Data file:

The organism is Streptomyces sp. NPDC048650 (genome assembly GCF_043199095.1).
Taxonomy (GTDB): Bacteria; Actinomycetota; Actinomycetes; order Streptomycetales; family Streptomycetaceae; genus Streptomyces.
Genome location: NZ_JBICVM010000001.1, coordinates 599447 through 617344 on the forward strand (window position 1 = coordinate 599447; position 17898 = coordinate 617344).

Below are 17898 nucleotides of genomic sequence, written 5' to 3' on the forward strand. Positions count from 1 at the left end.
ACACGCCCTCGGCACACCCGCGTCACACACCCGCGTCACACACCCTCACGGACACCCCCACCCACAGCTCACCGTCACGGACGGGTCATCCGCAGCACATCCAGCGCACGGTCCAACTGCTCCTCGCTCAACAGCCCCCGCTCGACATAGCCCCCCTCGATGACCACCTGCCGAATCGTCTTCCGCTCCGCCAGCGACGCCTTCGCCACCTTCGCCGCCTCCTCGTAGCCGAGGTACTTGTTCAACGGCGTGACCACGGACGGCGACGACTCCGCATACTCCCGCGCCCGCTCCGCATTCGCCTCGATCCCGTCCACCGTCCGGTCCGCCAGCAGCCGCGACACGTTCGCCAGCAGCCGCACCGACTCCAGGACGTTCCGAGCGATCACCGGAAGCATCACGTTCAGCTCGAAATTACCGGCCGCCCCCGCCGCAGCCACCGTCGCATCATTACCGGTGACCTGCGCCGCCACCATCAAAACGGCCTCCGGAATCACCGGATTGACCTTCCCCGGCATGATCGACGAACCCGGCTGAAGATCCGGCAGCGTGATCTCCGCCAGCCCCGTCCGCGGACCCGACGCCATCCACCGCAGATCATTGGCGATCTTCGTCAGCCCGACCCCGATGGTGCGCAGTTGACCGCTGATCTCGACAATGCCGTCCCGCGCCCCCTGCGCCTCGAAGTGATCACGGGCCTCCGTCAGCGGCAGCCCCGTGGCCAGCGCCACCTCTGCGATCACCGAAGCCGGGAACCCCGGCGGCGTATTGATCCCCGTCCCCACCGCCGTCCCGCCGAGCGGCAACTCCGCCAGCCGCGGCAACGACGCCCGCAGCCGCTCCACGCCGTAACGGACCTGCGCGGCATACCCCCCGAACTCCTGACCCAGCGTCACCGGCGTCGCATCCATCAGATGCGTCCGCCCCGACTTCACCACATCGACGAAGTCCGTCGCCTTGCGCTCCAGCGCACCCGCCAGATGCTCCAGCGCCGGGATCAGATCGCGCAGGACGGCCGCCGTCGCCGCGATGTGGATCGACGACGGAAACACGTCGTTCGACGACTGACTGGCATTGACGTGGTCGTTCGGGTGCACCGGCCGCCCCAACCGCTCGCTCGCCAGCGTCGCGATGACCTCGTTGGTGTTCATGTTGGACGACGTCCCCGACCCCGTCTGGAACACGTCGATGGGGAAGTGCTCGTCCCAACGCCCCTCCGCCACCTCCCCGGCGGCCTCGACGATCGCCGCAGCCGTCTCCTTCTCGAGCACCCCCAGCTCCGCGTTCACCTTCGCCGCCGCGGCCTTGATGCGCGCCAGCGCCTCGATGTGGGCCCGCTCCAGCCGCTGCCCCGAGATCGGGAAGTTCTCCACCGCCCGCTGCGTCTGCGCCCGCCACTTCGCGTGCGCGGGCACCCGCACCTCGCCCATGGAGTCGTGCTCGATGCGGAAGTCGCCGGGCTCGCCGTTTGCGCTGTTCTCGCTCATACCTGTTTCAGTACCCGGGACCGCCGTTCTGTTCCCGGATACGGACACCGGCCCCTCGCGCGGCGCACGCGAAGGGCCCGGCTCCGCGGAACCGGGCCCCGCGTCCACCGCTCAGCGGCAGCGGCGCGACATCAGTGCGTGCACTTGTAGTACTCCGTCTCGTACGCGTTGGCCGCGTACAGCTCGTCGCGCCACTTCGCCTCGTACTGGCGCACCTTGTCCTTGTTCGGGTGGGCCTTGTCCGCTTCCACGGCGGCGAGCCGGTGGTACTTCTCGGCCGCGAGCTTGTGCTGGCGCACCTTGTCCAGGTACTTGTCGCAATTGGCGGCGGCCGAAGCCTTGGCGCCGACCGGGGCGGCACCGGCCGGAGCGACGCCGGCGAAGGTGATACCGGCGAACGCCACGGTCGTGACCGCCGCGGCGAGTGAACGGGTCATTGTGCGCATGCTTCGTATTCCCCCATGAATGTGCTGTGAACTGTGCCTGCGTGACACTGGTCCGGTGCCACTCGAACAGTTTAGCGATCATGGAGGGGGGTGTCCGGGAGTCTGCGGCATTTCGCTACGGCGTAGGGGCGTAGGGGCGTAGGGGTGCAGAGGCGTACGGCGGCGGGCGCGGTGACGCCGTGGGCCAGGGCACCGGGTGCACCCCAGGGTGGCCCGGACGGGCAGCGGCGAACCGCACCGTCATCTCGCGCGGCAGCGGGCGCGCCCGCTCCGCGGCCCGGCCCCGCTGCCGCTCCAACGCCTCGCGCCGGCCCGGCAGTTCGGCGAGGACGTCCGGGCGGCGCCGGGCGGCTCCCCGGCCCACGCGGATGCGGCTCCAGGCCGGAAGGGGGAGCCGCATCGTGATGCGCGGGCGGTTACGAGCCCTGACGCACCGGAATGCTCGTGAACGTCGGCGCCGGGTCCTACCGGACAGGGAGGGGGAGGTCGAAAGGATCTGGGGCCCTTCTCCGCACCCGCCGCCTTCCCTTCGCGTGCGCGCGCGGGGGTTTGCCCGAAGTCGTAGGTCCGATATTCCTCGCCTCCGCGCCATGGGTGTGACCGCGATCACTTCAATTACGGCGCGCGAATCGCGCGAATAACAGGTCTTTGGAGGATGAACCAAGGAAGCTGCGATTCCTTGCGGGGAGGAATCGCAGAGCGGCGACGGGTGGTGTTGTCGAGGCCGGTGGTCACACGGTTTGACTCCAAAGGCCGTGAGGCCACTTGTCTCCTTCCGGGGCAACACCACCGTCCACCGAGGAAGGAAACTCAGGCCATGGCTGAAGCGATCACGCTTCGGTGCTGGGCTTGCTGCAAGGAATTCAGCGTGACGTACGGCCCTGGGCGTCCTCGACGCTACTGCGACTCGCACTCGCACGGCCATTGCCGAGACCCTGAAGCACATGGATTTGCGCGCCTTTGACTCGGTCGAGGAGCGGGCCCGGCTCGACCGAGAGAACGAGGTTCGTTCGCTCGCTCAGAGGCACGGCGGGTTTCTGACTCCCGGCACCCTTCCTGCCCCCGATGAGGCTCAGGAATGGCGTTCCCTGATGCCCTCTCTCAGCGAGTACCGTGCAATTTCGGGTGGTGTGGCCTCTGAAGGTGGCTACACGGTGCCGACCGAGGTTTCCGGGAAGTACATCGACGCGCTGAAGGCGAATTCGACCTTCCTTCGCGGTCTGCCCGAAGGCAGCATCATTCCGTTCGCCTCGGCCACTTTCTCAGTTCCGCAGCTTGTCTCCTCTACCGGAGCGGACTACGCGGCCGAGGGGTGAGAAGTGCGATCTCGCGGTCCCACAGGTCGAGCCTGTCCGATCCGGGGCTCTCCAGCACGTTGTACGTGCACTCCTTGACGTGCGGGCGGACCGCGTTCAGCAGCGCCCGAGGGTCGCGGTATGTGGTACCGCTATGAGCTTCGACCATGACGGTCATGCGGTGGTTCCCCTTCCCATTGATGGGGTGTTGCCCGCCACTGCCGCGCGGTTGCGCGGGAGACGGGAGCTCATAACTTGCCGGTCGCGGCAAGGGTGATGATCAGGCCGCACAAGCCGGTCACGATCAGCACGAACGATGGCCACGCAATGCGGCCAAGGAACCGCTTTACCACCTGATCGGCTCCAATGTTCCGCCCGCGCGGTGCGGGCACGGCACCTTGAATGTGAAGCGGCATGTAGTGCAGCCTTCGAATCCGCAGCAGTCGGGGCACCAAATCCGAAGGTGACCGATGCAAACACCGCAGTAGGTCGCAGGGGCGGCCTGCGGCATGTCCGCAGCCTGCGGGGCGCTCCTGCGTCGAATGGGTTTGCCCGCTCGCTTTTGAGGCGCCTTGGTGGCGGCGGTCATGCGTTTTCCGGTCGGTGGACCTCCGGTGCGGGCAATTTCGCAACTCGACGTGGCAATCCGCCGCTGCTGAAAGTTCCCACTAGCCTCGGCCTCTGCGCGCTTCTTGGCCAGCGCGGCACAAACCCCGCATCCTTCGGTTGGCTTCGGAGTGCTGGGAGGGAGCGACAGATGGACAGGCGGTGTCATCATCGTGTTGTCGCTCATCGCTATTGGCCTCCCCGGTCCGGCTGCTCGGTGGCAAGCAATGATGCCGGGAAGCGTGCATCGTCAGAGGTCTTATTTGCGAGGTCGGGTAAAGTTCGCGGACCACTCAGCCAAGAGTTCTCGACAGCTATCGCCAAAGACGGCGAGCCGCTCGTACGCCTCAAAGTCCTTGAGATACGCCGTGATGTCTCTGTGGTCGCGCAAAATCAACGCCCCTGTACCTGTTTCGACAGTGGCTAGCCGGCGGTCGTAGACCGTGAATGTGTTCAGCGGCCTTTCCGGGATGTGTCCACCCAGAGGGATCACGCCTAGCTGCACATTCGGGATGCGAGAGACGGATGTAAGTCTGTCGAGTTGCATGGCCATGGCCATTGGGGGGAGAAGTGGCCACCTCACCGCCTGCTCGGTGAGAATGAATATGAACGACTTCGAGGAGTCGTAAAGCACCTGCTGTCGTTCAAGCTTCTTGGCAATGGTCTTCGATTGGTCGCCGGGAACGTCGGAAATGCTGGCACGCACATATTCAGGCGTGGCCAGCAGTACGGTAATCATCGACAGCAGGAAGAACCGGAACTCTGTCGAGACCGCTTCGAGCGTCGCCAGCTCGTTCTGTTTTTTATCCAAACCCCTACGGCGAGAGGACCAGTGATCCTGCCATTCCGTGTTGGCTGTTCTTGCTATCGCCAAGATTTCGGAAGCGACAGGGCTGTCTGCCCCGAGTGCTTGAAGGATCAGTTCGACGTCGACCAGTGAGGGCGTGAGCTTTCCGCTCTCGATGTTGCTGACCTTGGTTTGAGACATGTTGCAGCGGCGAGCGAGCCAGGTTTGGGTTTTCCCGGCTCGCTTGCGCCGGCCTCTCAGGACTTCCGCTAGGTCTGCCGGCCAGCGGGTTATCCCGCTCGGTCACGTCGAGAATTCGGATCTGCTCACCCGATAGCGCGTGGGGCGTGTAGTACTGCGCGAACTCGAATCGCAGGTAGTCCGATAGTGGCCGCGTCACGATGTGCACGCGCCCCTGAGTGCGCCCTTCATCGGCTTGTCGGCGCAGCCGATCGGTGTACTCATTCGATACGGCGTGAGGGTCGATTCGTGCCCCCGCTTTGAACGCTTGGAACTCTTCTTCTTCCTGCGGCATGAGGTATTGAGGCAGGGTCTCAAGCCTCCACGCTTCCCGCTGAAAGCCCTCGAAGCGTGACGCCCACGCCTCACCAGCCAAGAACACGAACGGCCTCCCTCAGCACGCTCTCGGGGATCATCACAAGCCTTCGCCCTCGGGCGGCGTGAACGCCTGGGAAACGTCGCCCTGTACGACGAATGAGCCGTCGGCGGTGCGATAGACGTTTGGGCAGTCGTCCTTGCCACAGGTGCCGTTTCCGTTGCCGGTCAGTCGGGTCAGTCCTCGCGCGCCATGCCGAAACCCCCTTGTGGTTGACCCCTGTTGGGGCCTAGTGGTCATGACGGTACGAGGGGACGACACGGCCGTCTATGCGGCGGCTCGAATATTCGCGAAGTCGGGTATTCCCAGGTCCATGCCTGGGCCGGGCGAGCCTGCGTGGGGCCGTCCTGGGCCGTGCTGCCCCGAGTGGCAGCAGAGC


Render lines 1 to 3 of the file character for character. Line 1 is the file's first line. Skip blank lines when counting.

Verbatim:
The organism is Streptomyces sp. NPDC048650 (genome assembly GCF_043199095.1).
Taxonomy (GTDB): Bacteria; Actinomycetota; Actinomycetes; order Streptomycetales; family Streptomycetaceae; genus Streptomyces.
Genome location: NZ_JBICVM010000001.1, coordinates 599447 through 617344 on the forward strand (window position 1 = coordinate 599447; position 17898 = coordinate 617344).